On our future plans, we have suspended our expansion plans. For instance, we initially planned to set up hotels in Port-Harcourt, Rivers State, which has been suspended for now. Also, we suspended further commitment to buy fixed assets and operating equipment as well as reduced our energy consumption and maintenance costs.

Bottom Line: The hotel faces a tipping point and as things stand survival is what is its priority.

  • To do so the hotel will have to make tough decisions some of which as job cuts, reduction in overheads, and suspension of capex related activities.
  • This will be a very painful restructuring process for the hotel group but it appears this is the only way it can survive.

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Financial Services

CBN grants Greenwich Trust Limited operational license for merchant banking

CBN has upscaled Greenwich Trust Limited to the status of a merchant bank.

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NSE Market Data, NSE records total transactions of N121.99 billion in August , 2019 events in the Nigerian capital market and outlook for 2020, Why you might need a capital market lawyer

The Central Bank of Nigeria (CBN) has upscaled Greenwich Trust Limited and granted it, operational license for merchant banking in the country.

According to an official statement released by the firm, the entity would be known as Greenwich Merchant Bank Limited. This license allows Greenwich Merchant Bank to upscale and offer such diverse services as corporate banking, investment banking, financial advisory services, securities dealing, treasury wealth and asset management, etc., making it possible to provide increased value to stakeholders beyond its previous scope.

Recall that the minimum capital requirements for establishing a merchant bank according to Merchant Banking Licensing Regulations in 2010 are N15 billion

(READ MORE: CBN debits banks N216.1 billion for CRR compliance)

With the addition of Greenwich Merchant Bank, Nigeria now has six merchant banks. The others are; FBN Quest, Coronation Merchant Bank, DSH Merchant Bank, Nova Merchant Bank and Rand Merchant Bank.

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About Greenwich Trust Limited

Greenwich Trust Limited is an investment banking firm duly registered with relevant authorities such as the Nigerian Securities and Exchange Commission (SEC). It is a diversified firm with subsidiaries such as Asset management, GTL Properties, GTL Securities Limited, Cedar Express Limited and Meyer Plc.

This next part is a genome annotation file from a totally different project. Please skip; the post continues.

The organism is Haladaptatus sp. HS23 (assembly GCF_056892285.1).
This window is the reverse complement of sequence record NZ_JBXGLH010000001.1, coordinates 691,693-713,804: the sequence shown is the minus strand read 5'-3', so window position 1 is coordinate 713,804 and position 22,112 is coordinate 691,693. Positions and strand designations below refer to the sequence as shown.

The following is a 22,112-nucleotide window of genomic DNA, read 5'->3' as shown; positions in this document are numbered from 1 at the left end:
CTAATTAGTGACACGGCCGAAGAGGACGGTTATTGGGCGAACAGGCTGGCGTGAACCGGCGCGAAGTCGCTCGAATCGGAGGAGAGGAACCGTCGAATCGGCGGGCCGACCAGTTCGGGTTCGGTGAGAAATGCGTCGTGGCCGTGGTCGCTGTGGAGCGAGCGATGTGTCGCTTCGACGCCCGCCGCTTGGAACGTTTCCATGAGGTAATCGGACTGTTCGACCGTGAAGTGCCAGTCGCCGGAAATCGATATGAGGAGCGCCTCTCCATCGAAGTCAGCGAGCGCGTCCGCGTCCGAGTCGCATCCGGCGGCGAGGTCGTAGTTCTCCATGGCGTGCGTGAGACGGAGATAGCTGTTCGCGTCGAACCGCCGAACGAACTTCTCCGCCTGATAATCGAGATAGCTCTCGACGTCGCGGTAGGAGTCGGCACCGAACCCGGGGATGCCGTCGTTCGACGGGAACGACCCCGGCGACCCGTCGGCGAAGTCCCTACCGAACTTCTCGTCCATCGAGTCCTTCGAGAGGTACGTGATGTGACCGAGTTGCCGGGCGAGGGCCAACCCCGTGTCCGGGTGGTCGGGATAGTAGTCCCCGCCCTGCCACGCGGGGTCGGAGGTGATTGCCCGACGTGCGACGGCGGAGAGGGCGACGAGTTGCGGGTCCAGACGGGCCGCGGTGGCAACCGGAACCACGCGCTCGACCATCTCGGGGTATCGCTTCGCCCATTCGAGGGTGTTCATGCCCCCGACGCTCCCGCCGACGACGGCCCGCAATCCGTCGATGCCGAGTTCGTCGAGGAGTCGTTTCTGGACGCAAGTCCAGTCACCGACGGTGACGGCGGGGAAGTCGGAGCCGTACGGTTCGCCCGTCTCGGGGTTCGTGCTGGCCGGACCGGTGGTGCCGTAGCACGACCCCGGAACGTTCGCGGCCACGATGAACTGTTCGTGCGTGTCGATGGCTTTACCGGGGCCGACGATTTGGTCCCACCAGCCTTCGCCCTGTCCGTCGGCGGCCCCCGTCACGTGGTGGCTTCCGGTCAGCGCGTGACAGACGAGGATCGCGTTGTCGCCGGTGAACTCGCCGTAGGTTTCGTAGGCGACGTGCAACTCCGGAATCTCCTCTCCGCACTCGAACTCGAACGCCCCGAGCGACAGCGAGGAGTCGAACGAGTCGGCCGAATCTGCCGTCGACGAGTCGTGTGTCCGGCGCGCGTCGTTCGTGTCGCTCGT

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Business News

Emirates Airlines banned from operating in Nigeria

UAE’s Emirate Airline has been banned from operating in Nigeria.

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Just in: FG bars Air France, KLM and other foreign airlines, FG to spend N13 billion for automation projects in 4 airports, domestic flights, international passengers, Coronavirus: FG enforces immediate screening of travellers at airports with new directive

Emirates Airline has been added to the list of airlines which have been banned from operating in  Nigeria. The ban will take effect from the 21st of September.

This was announced by the Minister of Aviation, Hadi Sirika in a social media statement on Friday.

“The PTF subcommittee met today with EU Ambassadors to discuss Lufthansa, Air France/KLM ban. The meeting progressed well. Emirates Airlines’s situation was reviewed & they are consequently included in the list of those not approved, with effect from Monday the 21st Sept 2020.” Sirika stated.

This comes as the UAE government has been accused of not renewing visas of Nigerians in Dubai and also rumours of a VISA ban for Nigerians applying for visas.

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Last month, the UAE embassy in Nigeria denied there is a VISA ban on Nigerians entering the Middle Eastern country. They said: “At the onset of the COVlD-19 pandemic, the UAE took a number of precautionary measures to combat the virus’ spread, including the temporary suspension on issuing UAE visas for all nationalities as of March 17, 2020.

After entering the recovery phase of the pandemic, the UAE eased some measures on July 7, permitting visitors from various countries to adhere to the necessary precautionary measures, including by showing negative PCR test results within 92 hours of travelling to the UAE. This includes those visiting from Nigeria.”